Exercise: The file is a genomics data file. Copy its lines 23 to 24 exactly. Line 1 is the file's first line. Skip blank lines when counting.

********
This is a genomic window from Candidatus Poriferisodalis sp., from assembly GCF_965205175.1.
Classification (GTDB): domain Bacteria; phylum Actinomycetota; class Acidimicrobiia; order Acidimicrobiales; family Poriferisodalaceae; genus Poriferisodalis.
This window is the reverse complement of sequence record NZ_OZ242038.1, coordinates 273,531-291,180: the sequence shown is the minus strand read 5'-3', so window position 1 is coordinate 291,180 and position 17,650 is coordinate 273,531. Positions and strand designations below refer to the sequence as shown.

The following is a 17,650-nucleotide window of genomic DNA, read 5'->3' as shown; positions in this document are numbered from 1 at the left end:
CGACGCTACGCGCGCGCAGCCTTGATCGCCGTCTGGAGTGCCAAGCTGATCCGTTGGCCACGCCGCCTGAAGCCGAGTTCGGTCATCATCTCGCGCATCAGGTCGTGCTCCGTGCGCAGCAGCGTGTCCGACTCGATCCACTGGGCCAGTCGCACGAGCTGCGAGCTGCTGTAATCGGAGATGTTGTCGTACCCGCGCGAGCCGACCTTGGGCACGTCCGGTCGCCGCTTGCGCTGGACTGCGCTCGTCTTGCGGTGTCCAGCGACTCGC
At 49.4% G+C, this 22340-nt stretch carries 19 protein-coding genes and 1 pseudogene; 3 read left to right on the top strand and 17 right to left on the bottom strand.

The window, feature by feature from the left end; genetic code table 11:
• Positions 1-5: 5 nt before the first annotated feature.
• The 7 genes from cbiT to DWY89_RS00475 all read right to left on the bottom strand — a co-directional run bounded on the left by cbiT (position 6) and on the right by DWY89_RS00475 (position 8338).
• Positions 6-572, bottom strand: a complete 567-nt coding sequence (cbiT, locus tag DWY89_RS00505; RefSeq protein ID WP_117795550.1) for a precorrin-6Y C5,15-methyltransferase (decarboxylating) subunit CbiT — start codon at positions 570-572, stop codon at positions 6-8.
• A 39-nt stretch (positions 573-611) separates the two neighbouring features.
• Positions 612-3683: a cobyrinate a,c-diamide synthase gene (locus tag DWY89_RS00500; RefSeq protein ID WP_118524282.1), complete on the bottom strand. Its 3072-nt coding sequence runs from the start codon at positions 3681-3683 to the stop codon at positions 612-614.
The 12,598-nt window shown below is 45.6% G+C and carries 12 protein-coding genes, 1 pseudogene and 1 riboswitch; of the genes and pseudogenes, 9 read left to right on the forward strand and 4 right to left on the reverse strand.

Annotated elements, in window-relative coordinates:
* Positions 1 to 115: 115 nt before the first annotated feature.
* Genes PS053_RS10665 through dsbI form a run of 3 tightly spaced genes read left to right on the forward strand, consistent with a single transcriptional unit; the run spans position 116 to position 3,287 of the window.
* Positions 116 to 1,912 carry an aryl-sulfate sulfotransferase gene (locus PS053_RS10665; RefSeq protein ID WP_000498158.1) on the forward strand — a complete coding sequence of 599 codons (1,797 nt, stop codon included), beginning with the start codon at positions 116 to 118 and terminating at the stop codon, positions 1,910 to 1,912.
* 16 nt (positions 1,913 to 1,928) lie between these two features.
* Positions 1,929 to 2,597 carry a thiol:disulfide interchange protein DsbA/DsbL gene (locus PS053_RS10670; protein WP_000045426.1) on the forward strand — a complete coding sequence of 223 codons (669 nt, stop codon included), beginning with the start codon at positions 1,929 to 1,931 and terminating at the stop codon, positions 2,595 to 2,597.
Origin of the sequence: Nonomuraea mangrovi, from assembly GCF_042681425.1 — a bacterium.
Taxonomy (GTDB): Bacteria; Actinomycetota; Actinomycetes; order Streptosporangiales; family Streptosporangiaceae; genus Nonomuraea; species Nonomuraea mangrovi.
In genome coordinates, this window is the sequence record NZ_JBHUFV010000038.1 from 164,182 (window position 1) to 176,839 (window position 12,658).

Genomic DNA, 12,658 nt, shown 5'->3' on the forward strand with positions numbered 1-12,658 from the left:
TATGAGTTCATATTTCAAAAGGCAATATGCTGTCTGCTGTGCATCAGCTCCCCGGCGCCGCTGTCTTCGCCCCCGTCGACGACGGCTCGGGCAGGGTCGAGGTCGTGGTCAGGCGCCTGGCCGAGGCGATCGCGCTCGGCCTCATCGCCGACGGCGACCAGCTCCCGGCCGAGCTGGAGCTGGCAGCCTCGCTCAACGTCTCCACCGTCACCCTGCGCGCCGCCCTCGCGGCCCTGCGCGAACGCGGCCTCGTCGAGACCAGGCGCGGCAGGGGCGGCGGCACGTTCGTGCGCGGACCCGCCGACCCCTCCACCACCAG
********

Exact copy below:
Genomic DNA, 12,658 nt, shown 5'->3' on the forward strand with positions numbered 1-12,658 from the left:
TATGAGTTCATATTTCAAAAGGCAATATGCTGTCTGCTGTGCATCAGCTCCCCGGCGCCGCTGTCTTCGCCCCCGTCGACGACGGCTCGGGCAGGGTCGAGGTCGTGGTCAGGCGCCTGGCCGAGGCGATCGCGCTCGGCCTCATCGCCGACGGCGACCAGCTCCCGGCCGAGCTGGAGCTGGCAGCCTCGCTCAACGTCTCCACCGTCACCCTGCGCGCCGCCCTCGCGGCCCTGCGCGAACGCGGCCTCGTCGAGACCAGGCGCGGCAGGGGCGGCGGCACGTTCGTGCGCGGACCCGCCGACCCCTCCACCACCAG